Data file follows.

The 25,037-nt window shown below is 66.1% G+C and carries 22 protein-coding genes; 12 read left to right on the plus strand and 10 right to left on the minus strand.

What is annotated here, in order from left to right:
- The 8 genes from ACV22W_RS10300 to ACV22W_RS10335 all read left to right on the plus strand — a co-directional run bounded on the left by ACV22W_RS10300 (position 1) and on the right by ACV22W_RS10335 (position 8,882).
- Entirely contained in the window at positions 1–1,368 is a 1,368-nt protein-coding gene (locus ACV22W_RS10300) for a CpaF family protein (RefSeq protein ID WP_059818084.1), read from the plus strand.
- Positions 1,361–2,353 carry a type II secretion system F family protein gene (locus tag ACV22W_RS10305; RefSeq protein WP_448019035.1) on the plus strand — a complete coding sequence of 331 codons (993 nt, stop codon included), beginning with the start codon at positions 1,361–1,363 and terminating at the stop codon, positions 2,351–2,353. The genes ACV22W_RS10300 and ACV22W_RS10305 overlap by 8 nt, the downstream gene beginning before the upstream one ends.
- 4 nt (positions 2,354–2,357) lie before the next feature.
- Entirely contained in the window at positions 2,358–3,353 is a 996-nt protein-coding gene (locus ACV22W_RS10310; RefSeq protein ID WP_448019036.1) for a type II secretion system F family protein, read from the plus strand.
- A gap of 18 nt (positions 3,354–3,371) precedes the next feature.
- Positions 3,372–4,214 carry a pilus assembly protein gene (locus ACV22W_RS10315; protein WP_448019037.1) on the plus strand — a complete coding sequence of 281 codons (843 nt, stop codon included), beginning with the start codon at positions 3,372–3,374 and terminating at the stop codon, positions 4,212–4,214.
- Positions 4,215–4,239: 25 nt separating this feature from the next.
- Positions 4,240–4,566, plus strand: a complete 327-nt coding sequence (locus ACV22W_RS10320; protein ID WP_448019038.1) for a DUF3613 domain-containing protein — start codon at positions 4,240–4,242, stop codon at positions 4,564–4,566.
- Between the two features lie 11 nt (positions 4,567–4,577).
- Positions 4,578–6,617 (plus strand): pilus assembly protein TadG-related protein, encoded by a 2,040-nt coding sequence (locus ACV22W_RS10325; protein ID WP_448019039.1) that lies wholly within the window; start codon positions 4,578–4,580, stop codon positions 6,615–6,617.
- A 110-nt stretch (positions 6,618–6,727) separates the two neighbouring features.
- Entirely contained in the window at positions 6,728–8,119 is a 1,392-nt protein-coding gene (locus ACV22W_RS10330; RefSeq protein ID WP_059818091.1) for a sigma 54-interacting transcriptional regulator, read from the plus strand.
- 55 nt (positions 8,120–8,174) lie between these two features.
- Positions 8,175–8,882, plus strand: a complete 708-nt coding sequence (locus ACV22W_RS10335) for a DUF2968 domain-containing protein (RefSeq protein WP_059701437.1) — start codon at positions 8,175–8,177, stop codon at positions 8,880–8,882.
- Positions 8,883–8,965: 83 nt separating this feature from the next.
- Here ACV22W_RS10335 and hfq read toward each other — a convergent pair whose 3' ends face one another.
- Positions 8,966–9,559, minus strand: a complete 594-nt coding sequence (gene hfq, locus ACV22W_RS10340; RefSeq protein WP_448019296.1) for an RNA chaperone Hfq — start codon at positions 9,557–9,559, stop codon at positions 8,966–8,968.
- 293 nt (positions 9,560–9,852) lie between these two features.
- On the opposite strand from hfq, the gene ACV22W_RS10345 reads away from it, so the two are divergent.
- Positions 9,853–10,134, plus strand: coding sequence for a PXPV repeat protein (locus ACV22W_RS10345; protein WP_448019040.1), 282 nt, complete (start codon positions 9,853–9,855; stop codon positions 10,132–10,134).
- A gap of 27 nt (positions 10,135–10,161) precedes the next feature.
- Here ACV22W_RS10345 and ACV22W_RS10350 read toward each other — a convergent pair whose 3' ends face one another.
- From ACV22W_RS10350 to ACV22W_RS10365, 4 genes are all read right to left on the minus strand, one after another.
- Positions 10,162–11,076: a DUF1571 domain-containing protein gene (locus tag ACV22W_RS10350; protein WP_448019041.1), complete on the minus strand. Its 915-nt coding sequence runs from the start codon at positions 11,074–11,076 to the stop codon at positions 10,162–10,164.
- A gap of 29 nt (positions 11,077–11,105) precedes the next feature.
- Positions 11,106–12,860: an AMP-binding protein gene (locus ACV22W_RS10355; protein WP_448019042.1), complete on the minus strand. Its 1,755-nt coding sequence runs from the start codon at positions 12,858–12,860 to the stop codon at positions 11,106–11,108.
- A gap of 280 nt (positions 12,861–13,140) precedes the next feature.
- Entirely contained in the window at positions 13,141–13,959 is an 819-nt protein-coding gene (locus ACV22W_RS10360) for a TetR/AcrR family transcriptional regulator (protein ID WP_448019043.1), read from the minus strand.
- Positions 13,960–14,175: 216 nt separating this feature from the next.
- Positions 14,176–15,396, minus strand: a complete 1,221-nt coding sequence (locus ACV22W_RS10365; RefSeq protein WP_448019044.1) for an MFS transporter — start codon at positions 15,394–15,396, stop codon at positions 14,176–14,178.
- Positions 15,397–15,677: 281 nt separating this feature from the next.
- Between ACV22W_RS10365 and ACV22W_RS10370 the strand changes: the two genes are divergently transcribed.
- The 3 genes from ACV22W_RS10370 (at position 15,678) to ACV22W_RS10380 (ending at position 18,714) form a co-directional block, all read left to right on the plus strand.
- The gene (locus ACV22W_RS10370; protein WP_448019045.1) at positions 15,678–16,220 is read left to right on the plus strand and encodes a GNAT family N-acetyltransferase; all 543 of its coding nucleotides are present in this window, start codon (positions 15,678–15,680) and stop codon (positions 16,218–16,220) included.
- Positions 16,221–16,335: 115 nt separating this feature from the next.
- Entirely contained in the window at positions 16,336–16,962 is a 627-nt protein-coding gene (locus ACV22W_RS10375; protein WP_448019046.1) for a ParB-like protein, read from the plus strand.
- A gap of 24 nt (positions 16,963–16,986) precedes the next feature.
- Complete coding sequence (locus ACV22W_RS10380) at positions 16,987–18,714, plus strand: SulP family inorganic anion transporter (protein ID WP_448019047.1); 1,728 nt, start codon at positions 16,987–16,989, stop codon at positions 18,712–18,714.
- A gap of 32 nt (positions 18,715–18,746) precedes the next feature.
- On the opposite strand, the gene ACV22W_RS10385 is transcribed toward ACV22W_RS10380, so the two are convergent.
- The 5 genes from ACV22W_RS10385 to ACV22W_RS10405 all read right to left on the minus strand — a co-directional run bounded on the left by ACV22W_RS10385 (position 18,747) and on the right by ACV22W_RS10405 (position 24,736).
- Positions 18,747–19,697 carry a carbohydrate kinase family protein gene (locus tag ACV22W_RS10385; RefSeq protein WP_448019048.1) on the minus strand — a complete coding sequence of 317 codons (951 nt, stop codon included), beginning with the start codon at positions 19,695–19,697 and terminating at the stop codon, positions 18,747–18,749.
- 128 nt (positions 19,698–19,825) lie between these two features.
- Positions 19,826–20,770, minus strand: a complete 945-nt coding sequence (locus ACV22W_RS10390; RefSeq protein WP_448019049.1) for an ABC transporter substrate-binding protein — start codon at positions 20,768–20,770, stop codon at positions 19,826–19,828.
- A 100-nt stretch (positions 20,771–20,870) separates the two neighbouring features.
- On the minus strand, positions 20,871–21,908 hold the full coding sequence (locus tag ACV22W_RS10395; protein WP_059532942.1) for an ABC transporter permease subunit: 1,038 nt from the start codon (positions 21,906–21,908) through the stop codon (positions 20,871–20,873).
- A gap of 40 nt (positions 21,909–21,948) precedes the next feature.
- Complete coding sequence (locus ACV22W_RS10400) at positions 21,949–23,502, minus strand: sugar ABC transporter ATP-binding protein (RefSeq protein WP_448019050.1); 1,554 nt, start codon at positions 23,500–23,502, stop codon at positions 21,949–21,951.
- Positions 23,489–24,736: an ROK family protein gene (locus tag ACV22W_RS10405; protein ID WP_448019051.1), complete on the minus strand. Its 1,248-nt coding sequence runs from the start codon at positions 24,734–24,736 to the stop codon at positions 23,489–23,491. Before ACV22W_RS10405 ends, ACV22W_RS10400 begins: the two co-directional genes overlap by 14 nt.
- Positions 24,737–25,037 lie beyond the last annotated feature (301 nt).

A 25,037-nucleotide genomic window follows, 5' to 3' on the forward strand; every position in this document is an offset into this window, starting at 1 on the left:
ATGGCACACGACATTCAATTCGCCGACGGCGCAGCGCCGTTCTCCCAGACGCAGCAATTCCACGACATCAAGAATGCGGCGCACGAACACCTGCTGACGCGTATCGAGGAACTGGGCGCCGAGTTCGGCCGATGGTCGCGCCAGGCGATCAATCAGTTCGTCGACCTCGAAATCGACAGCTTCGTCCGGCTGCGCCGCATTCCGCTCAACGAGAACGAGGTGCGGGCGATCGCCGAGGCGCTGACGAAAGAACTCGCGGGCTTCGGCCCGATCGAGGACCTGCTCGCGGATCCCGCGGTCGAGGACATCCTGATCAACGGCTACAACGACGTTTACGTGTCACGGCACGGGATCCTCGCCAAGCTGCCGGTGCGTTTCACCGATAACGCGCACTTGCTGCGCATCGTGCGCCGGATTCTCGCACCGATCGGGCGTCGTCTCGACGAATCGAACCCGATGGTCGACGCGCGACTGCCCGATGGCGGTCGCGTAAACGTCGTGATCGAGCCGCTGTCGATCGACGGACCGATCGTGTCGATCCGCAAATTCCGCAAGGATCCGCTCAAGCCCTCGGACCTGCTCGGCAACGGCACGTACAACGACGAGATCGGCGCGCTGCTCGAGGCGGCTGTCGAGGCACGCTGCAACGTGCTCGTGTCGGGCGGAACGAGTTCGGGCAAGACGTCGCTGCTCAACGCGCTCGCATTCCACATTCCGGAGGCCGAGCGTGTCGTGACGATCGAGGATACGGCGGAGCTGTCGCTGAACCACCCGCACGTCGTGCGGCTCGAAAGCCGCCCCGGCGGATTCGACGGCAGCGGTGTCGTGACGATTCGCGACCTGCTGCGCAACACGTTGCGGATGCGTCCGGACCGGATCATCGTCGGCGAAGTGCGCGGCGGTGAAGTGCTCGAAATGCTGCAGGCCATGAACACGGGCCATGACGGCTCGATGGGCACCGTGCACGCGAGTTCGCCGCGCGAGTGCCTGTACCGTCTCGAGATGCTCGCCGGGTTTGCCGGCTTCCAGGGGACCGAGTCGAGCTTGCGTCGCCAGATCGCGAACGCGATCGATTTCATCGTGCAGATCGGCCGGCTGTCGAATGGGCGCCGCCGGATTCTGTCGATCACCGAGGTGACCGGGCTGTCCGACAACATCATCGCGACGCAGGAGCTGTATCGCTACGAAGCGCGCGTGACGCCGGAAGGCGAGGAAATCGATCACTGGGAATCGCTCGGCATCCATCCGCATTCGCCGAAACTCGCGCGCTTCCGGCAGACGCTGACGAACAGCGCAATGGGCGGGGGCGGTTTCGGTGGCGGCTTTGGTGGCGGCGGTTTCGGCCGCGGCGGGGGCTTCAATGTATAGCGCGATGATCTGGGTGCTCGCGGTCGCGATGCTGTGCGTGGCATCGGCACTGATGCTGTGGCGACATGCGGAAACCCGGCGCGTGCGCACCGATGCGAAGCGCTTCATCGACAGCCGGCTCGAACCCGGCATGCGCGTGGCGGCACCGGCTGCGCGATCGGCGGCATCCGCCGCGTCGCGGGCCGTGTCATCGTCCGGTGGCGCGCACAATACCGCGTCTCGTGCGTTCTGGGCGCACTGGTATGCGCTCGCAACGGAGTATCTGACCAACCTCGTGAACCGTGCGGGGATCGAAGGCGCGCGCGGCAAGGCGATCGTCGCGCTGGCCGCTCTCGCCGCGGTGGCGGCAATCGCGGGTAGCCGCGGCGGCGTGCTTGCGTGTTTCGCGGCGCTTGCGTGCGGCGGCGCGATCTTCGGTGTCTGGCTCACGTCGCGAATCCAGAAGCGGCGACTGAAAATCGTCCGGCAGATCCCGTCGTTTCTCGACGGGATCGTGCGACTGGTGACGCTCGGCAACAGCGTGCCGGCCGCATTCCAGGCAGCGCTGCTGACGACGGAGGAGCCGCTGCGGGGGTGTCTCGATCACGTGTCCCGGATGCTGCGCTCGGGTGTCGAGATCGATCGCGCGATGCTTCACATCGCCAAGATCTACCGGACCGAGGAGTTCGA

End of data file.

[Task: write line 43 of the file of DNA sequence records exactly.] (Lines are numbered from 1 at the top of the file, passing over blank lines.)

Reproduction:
- On the opposite strand, the gene ACV22W_RS10385 is transcribed toward ACV22W_RS10380, so the two are convergent.